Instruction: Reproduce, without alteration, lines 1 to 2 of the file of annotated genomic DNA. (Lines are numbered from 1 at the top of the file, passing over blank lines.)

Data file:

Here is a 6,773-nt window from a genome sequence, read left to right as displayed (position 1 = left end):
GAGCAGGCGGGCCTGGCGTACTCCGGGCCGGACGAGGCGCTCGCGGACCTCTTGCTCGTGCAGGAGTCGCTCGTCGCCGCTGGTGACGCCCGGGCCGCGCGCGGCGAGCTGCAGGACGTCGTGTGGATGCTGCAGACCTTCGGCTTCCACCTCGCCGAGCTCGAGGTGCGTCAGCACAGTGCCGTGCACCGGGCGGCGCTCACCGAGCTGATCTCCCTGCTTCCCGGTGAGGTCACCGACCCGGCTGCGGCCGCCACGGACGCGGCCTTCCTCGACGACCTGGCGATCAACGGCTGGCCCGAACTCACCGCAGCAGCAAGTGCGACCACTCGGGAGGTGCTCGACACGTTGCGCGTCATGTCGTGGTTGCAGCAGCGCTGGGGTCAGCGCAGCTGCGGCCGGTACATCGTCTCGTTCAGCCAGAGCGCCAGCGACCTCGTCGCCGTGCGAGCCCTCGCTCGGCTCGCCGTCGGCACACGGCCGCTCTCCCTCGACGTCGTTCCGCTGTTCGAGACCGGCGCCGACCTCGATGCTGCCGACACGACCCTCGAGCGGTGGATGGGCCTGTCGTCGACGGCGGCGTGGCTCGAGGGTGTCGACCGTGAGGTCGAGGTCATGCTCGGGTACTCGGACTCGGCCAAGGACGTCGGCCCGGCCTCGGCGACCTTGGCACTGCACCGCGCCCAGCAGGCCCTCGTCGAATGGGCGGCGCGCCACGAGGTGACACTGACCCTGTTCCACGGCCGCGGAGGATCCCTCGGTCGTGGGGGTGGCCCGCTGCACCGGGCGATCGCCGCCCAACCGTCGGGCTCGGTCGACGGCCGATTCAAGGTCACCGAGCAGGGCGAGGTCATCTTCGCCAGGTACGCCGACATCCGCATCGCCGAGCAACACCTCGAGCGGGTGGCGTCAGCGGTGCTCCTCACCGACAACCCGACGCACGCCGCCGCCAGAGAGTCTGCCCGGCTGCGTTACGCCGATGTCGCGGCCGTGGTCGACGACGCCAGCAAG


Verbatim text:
Here is a 6,773-nt window from a genome sequence, read left to right as displayed (position 1 = left end):
GAGCAGGCGGGCCTGGCGTACTCCGGGCCGGACGAGGCGCTCGCGGACCTCTTGCTCGTGCAGGAGTCGCTCGTCGCCGCTGGTGACGCCCGGGCCGCGCGCGGCGAGCTGCAGGACGTCGTGTGGATGCTGCAGACCTTCGGCTTCCACCTCGCCGAGCTCGAGGTGCGTCAGCACAGTGCCGTGCACCGGGCGGCGCTCACCGAGCTGATCTCCCTGCTTCCCGGTGAGGTCACCGACCCGGCTGCGGCCGCCACGGACGCGGCCTTCCTCGACGACCTGGCGATCAACGGCTGGCCCGAACTCACCGCAGCAGCAAGTGCGACCACTCGGGAGGTGCTCGACACGTTGCGCGTCATGTCGTGGTTGCAGCAGCGCTGGGGTCAGCGCAGCTGCGGCCGGTACATCGTCTCGTTCAGCCAGAGCGCCAGCGACCTCGTCGCCGTGCGAGCCCTCGCTCGGCTCGCCGTCGGCACACGGCCGCTCTCCCTCGACGTCGTTCCGCTGTTCGAGACCGGCGCCGACCTCGATGCTGCCGACACGACCCTCGAGCGGTGGATGGGCCTGTCGTCGACGGCGGCGTGGCTCGAGGGTGTCGACCGTGAGGTCGAGGTCATGCTCGGGTACTCGGACTCGGCCAAGGACGTCGGCCCGGCCTCGGCGACCTTGGCACTGCACCGCGCCCAGCAGGCCCTCGTCGAATGGGCGGCGCGCCACGAGGTGACACTGACCCTGTTCCACGGCCGCGGAGGATCCCTCGGTCGTGGGGGTGGCCCGCTGCACCGGGCGATCGCCGCCCAACCGTCGGGCTCGGTCGACGGCCGATTCAAGGTCACCGAGCAGGGCGAGGTCATCTTCGCCAGGTACGCCGACATCCGCATCGCCGAGCAACACCTCGAGCGGGTGGCGTCAGCGGTGCTCCTCACCGACAACCCGACGCACGCCGCCGCCAGAGAGTCTGCCCGGCTGCGTTACGCCGATGTCGCGGCCGTGGTCGACGACGCCAGCAAG